Micanopy Is Home – Carrie Herring

Micanopy Is Home – Carrie Herring

All of Carrie Herring’s siblings have passed away. The thought of being the only child left from her large family elicits a soft sigh from the tiny woman. A fire destroyed all of her family’s precious momentos and photos but Carrie still remembers.

“I miss them,” Carrie whispers. “We always got along. We loved each other very much but now they’re all gone. I see people not speaking to their family and I don’t understand it. They were my favorite people. I would give anything just to spend a little more time with them.”

Carrie’s grandparents Mamie and Hilary moved her family to Micanopy, Florida around 1918 just after her mother Carrie Bell was born. Some twenty years later Carrie Bell met and married Gus Herring and together they raised eight children: Jessie, Almarie, Mamie, Gus Jr., Sidney (Gene), Caster Lee (Pete), Jimmy and Carrie.

Her earliest memories begin in the first grade when she attended the Colored School at Micanopy in 1954. She recalled how much the teachers there loved her and how much she felt safe and cared for by the staff.

“Life was great then! Everyone in Micanopy got along,” Carrie recalls. “We had good teachers at our school. I was so sad when we had to go to Lincoln High School in Gainesville.”

Being transported out of Micanopy to attend Lincoln High School had its advantages and disadvantages. Lincoln High School’s facilities were better than the Colored School at Micanopy but at the Colored School the students enjoyed dances and the opportunity to be a part of all types of sports teams. since most of the students from Micanopy lived out in the country, At Lincoln, they did not have transportation to and from sports practices which made it difficult to participate in team activities.

During summer vacations, regardless of their age, all of the local Black children in Micanopy met at the Colored School to listen to music, play games and socialize. Community members would organize picnics and parties with hot dogs and fried fish. Many parents would also host socials for the children on the weekends to keep them entertained. All of the parents trusted each other because everyone was close knit and knew each other. The children felt safe with any of the parents.

Carrie was baptised in The Paradise church, one of the oldest churches in Micanopy. The church would organize social activities for its members, playing Western movies on the lawn outside the church and socials for the youth once per month on Saturday nights. As the children grew older, they would hold house parties and all of the Black teenagers in Micanopy would attend to drink kool-aid and dance to records like Chubby Checkers doing the Twist.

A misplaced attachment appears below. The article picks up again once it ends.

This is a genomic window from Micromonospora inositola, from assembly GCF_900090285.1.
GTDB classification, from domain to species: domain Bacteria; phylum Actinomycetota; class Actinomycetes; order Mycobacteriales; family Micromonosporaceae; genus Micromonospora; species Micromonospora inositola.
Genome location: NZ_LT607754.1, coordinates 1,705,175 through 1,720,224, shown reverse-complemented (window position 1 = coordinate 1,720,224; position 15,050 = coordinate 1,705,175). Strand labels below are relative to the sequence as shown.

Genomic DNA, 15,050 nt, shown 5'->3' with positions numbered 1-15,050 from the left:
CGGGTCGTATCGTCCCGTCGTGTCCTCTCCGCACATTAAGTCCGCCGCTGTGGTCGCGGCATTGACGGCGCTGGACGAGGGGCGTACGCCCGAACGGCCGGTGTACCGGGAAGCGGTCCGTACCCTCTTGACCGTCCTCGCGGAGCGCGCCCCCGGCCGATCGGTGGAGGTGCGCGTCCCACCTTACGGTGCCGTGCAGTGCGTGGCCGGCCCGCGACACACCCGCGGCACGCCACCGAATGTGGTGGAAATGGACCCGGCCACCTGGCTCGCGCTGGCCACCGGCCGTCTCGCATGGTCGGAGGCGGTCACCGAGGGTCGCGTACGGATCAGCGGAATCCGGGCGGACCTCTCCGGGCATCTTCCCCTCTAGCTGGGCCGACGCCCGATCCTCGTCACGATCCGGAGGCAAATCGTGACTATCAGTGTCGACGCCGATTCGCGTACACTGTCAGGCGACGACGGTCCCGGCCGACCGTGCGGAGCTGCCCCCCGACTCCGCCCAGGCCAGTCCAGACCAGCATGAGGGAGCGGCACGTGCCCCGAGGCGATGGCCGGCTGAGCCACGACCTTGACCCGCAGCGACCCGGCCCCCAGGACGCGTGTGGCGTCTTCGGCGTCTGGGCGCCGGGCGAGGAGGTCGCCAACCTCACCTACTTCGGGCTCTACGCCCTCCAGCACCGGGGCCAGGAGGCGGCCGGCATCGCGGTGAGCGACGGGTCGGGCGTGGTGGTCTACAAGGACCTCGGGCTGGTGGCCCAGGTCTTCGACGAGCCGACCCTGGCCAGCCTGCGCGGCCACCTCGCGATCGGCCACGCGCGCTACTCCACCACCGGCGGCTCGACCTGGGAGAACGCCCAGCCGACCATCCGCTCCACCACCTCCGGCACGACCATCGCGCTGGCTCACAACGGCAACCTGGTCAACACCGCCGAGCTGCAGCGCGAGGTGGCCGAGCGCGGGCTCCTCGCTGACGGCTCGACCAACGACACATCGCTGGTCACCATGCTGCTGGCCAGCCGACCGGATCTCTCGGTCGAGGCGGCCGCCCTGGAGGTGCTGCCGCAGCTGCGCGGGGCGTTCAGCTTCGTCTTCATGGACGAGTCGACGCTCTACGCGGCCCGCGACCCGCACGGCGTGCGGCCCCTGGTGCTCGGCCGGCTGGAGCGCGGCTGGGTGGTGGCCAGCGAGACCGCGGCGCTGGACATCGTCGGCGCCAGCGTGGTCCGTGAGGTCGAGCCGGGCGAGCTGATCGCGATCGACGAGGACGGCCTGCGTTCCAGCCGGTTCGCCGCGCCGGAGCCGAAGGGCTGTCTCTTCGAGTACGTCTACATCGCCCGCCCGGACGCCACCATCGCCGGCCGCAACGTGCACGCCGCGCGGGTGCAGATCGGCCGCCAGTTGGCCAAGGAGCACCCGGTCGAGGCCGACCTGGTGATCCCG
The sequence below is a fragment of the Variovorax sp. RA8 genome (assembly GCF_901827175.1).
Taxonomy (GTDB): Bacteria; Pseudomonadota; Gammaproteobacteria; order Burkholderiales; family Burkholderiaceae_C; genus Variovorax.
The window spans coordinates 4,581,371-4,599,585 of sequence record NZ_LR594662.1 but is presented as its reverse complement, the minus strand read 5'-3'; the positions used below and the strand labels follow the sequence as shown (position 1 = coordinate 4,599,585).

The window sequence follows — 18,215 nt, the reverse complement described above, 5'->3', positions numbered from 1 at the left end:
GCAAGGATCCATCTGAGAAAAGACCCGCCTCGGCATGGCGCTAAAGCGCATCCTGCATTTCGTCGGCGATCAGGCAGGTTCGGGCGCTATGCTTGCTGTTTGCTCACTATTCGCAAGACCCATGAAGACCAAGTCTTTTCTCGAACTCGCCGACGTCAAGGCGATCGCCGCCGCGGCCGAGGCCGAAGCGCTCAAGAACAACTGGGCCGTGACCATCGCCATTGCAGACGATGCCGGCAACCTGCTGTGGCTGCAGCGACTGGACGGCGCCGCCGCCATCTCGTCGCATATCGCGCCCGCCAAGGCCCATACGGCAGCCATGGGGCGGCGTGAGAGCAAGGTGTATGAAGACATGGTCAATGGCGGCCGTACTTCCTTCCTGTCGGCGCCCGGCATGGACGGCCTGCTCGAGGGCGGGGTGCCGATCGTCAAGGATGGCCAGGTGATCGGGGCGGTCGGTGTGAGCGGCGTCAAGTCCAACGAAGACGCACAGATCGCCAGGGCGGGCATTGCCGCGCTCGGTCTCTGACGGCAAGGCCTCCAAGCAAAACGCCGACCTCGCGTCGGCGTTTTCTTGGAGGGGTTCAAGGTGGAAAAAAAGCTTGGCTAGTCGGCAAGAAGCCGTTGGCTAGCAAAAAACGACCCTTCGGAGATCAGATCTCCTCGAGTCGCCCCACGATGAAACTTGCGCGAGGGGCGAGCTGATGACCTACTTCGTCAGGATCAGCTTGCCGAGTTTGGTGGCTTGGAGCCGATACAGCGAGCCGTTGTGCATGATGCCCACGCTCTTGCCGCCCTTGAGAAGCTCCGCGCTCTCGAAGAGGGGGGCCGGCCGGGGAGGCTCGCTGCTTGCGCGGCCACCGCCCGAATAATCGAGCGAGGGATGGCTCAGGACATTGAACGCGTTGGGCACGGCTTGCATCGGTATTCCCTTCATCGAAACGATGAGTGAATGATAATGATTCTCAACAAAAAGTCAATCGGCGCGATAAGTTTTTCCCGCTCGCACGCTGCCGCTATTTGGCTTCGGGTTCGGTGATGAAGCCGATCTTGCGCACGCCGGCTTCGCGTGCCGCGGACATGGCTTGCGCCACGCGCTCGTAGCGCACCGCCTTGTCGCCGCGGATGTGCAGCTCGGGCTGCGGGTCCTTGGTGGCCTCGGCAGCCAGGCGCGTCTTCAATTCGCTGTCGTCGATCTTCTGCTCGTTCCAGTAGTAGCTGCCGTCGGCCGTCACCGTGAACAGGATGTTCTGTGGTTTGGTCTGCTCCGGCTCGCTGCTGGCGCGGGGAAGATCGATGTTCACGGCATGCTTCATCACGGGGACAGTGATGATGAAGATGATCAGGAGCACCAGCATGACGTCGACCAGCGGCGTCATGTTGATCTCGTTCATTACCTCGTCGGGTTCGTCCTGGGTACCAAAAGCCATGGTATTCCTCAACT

As Carrie matured she watched Micanopy’s Black community shift from being close and protective of each other to more distant and guarded. Long standing Black families moved away and newcomers arrived and it wasn’t the same as when everyone felt like family.

As people came and went, Carrie always wanted to stay close to her roots in Micanopy. From the porch of the little white house with black trim that she grew up in, she dreamt of becoming a social worker because she loved kids and wanted to ensure that they were placed in loving homes.

By the time she graduated high school she knew that her parents could not afford to send her to college so she traded her higher education dreams for a more easily achievable job in Ocala as a quality control inspector for a clothing company. Over time the company began to outsource overseas and the workers lost their jobs, which turned out to be a blessing in disguise. Because Carrie and her co workers were a part of the Workers Union, they could file claim to the Trade Readjustment Act, a Federal program implemented in 2002 that provided assistance to adversely affected workers whose jobs were lost due to foreign trade.

Because of the funding from the Trade Readjustment Act, Carrie could then enroll in school like she always wanted to. She earned an associates degree in business administration while working in quality control for a medical parts company in Gainesville. After earning her degree in business administration, the manager of the medical parts company asked her if she would be comfortable becoming the head of quality control there. Altogether she worked for the medical parts company for 21 years before retiring in 2010.

After retiring, Carrie began working at the Micanopy Library for a couple of hours a day. Although Carrie misses her dearly departed family, she admits that being alone comes with a certain sense of freedom.

“I enjoy my life,” Carrie asserts. “I can do anything I please. If I feel like I want to pack my bags and go to Atlanta or Texas, there is nothing to hold me back.”

Carrie pauses before she continues, her eyes focusing out into the distance. “Micanopy is home,” she says. “There is no other place I would rather stay than Micanopy. This is where I will be passing away when my time comes.”

One Response to “Micanopy Is Home – Carrie Herring

  • Bill Harlan
    1 year ago

    A beautiful story about a beautiful person. Thanks.